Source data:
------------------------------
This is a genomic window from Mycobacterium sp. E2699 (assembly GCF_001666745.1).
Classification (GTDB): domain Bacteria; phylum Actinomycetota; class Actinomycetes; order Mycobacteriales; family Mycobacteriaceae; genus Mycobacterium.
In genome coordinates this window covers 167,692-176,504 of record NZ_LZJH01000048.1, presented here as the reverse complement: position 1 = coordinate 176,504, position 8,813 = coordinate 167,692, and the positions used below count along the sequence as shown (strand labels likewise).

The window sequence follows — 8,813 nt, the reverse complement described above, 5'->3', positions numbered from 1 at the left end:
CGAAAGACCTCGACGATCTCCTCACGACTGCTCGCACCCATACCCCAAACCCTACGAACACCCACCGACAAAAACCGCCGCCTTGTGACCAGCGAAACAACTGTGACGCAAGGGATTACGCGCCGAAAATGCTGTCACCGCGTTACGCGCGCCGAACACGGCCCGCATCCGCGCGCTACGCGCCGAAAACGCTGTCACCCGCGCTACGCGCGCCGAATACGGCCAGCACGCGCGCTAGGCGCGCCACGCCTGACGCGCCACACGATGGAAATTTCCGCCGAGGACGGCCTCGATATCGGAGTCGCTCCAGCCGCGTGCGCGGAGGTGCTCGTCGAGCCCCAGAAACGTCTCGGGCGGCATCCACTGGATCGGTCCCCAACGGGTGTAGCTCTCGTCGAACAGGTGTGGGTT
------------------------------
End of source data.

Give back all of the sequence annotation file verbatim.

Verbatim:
This is a genomic window from Mycobacterium sp. E2699 (assembly GCF_001666745.1).
Classification (GTDB): domain Bacteria; phylum Actinomycetota; class Actinomycetes; order Mycobacteriales; family Mycobacteriaceae; genus Mycobacterium.
In genome coordinates this window covers 167,692-176,504 of record NZ_LZJH01000048.1, presented here as the reverse complement: position 1 = coordinate 176,504, position 8,813 = coordinate 167,692, and the positions used below count along the sequence as shown (strand labels likewise).

The window sequence follows — 8,813 nt, the reverse complement described above, 5'->3', positions numbered from 1 at the left end:
CGAAAGACCTCGACGATCTCCTCACGACTGCTCGCACCCATACCCCAAACCCTACGAACACCCACCGACAAAAACCGCCGCCTTGTGACCAGCGAAACAACTGTGACGCAAGGGATTACGCGCCGAAAATGCTGTCACCGCGTTACGCGCGCCGAACACGGCCCGCATCCGCGCGCTACGCGCCGAAAACGCTGTCACCCGCGCTACGCGCGCCGAATACGGCCAGCACGCGCGCTAGGCGCGCCACGCCTGACGCGCCACACGATGGAAATTTCCGCCGAGGACGGCCTCGATATCGGAGTCGCTCCAGCCGCGTGCGCGGAGGTGCTCGTCGAGCCCCAGAAACGTCTCGGGCGGCATCCACTGGATCGGTCCCCAACGGGTGTAGCTCTCGTCGAACAGGTGTGGGTT